With the lessons of scar neglect learned from my abdominal surgery and covered in my previous article, my husband and I were ready to apply my new knowledge when he had surgery last summer. He had a thyroglossal duct cyst removed from the space at the root of his tongue and has a short scar across his neck beneath his Adam’s apple. Of course, immediately following the operation, he needed to allow the wound to drain and the inflammation to subside. There are always necessary precautions against beginning any rigorous intervention with recent wounds in order to allow the three distinct stages of repair to commence – the initial inflammation stage to prepare the area for healing (please note inflammation occurs to varying degrees in all stages), the fibroplastic phase to rebuild, and the remodeling phase to begin to provide the final form (Schleip, et al, p. 412). In the second stage, gentle stretching of the area is recommended while during the third stage direct stimulation can begin.
Using fingertips without oil provides a nice tugging at the skin and superficial fascia. With my older abdominal incision, I began at the outermost edges of my scar and slowly worked my way in, simply pulling away from the center of the seam and later applied the full palm of my hand on either side of my scar and pulled away. This technique is called Gross Stretch according to Fascia: The Tensional Network of the Human Body.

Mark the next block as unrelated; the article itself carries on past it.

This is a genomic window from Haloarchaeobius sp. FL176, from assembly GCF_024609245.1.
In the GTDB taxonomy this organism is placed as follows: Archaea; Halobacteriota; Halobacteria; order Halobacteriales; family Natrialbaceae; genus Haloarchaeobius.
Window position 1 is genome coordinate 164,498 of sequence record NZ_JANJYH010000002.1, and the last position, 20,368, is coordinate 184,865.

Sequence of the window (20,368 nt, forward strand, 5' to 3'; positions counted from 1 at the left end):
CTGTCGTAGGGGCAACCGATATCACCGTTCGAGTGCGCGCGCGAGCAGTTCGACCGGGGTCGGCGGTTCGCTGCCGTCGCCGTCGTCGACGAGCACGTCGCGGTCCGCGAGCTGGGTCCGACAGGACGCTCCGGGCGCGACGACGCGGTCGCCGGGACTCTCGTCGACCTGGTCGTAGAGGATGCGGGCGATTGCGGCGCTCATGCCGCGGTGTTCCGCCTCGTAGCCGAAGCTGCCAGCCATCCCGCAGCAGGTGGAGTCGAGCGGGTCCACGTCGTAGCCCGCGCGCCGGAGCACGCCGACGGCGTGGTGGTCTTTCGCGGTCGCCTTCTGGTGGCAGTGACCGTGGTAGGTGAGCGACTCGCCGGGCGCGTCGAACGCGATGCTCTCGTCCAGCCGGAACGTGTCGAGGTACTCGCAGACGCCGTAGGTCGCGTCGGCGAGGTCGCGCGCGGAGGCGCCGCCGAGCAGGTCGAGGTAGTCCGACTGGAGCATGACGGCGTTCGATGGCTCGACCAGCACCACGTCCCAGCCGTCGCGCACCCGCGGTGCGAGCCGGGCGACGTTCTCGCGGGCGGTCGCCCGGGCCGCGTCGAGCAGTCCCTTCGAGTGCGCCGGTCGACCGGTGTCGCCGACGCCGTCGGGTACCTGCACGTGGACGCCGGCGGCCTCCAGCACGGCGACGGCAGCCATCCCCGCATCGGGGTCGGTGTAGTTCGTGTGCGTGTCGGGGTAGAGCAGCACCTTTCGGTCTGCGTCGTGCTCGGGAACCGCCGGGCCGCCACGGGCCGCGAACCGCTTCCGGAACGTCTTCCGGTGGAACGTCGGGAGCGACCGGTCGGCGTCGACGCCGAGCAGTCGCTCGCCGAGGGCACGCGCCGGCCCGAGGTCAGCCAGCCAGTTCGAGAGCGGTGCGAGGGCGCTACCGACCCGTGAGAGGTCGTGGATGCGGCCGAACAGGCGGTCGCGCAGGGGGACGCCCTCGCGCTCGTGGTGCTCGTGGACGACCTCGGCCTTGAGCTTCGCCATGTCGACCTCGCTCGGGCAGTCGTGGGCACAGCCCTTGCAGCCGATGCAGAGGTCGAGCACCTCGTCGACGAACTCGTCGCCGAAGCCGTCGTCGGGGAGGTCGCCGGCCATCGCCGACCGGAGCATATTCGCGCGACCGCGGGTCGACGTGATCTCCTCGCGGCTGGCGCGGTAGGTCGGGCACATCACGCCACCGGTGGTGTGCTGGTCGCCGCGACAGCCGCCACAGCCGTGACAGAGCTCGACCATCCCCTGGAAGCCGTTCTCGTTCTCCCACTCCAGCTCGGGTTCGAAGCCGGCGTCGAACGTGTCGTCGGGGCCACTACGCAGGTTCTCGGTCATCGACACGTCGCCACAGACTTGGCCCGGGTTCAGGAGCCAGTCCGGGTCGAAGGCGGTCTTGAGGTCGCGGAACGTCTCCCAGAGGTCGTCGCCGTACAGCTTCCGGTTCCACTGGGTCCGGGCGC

This work started some slight movement and stretching of the area. Beneath I could feel the entwined layers of my belly and the density of those layers after years of neglect. Again, the sensation of yuck and a desire to stop were my overriding sensations but I stuck with it and eventually could apply both sets of fingertips on either side of my scar and gently draw AWAY in both directions as I made small circles on my skin, stretching the actual fibers of my scar (Gentle Circles, Schleip, et al, p. 416).
“Vertical lifts” were my next hurdle. To perform this, I pinched the skin around my scar and pulled the skin upward and away from my body; spreading the fascial tangles buried beneath the scar. This was a tough one for me but vertical lifts helped set the stage for my next stop – Yoga Tune Up® skin rolling, a myofascial release technique for scars.
In contrast, my husband started soon after his scar was ready to be manipulated and began applying a variety of techniques. His scar is pliable, smooth and barely visible across his neck, a much more observable place than the abdomen. In regards to my own scar, I wish I had these tools in my toolbox of healing sooner. Taking these skills into healing of the scars of your own life will ease your tissues back into function and form sot they can work well together no matter what vulnerability they have endured.
Enjoyed this article? Read Soothe Your Scars
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Living with surgical scars can be a bear, a true impediment to ease. Thank you for sharing your experience and techniques, for sparking curiosity. I’m already pulling out my copy of Schleips text to learn more about gross stretch, gentle circles, and vertical lifts.
Thank you for sharing both your experience and the tools you used to break down the scar tissue. Compartmentalizing and blocking off areas within the body that are seen as ‘damaged’ is unfortunately common when trauma is involved. These repeated small steps bring change to both the physical and emotional aspects of a scar. I look forward to sharing this information, and hopefully helping those that need it to move past some of these impediments.